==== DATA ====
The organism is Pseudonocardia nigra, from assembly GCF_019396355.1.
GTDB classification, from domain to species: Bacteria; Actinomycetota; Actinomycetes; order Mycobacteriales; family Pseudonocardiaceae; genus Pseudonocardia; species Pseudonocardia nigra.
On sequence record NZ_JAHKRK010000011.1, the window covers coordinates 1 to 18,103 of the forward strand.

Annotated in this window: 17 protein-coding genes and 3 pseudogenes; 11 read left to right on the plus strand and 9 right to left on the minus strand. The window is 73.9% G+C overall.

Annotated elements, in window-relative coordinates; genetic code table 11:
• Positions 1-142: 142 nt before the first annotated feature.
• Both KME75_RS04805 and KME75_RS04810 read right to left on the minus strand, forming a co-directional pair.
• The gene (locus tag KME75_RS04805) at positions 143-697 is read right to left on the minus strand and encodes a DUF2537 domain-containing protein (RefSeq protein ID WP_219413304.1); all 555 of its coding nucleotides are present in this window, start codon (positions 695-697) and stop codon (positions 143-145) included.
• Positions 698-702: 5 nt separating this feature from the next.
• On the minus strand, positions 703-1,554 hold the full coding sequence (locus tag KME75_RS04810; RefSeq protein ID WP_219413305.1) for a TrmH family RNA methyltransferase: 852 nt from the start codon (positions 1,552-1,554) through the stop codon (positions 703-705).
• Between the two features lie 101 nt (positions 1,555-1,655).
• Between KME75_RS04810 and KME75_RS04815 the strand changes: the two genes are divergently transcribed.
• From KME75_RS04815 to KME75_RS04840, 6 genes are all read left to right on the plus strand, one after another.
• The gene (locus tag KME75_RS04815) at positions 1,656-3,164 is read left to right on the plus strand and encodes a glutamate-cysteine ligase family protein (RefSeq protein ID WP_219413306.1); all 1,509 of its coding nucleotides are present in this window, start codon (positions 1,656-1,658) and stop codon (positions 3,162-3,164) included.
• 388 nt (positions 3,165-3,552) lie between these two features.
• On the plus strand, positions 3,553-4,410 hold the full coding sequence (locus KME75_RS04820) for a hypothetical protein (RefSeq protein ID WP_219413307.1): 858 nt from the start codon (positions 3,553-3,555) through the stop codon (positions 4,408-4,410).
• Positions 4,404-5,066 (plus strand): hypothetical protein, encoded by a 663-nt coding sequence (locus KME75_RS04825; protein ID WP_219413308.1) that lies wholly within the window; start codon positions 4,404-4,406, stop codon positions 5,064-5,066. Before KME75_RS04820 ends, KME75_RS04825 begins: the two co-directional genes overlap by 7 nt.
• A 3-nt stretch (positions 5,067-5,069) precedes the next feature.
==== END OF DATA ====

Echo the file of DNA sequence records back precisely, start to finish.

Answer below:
The organism is Pseudonocardia nigra, from assembly GCF_019396355.1.
GTDB classification, from domain to species: Bacteria; Actinomycetota; Actinomycetes; order Mycobacteriales; family Pseudonocardiaceae; genus Pseudonocardia; species Pseudonocardia nigra.
On sequence record NZ_JAHKRK010000011.1, the window covers coordinates 1 to 18,103 of the forward strand.

Annotated in this window: 17 protein-coding genes and 3 pseudogenes; 11 read left to right on the plus strand and 9 right to left on the minus strand. The window is 73.9% G+C overall.

Annotated elements, in window-relative coordinates; genetic code table 11:
• Positions 1-142: 142 nt before the first annotated feature.
• Both KME75_RS04805 and KME75_RS04810 read right to left on the minus strand, forming a co-directional pair.
• The gene (locus tag KME75_RS04805) at positions 143-697 is read right to left on the minus strand and encodes a DUF2537 domain-containing protein (RefSeq protein ID WP_219413304.1); all 555 of its coding nucleotides are present in this window, start codon (positions 695-697) and stop codon (positions 143-145) included.
• Positions 698-702: 5 nt separating this feature from the next.
• On the minus strand, positions 703-1,554 hold the full coding sequence (locus tag KME75_RS04810; RefSeq protein ID WP_219413305.1) for a TrmH family RNA methyltransferase: 852 nt from the start codon (positions 1,552-1,554) through the stop codon (positions 703-705).
• Between the two features lie 101 nt (positions 1,555-1,655).
• Between KME75_RS04810 and KME75_RS04815 the strand changes: the two genes are divergently transcribed.
• From KME75_RS04815 to KME75_RS04840, 6 genes are all read left to right on the plus strand, one after another.
• The gene (locus tag KME75_RS04815) at positions 1,656-3,164 is read left to right on the plus strand and encodes a glutamate-cysteine ligase family protein (RefSeq protein ID WP_219413306.1); all 1,509 of its coding nucleotides are present in this window, start codon (positions 1,656-1,658) and stop codon (positions 3,162-3,164) included.
• 388 nt (positions 3,165-3,552) lie between these two features.
• On the plus strand, positions 3,553-4,410 hold the full coding sequence (locus KME75_RS04820) for a hypothetical protein (RefSeq protein ID WP_219413307.1): 858 nt from the start codon (positions 3,553-3,555) through the stop codon (positions 4,408-4,410).
• Positions 4,404-5,066 (plus strand): hypothetical protein, encoded by a 663-nt coding sequence (locus KME75_RS04825; protein ID WP_219413308.1) that lies wholly within the window; start codon positions 4,404-4,406, stop codon positions 5,064-5,066. Before KME75_RS04820 ends, KME75_RS04825 begins: the two co-directional genes overlap by 7 nt.
• A 3-nt stretch (positions 5,067-5,069) precedes the next feature.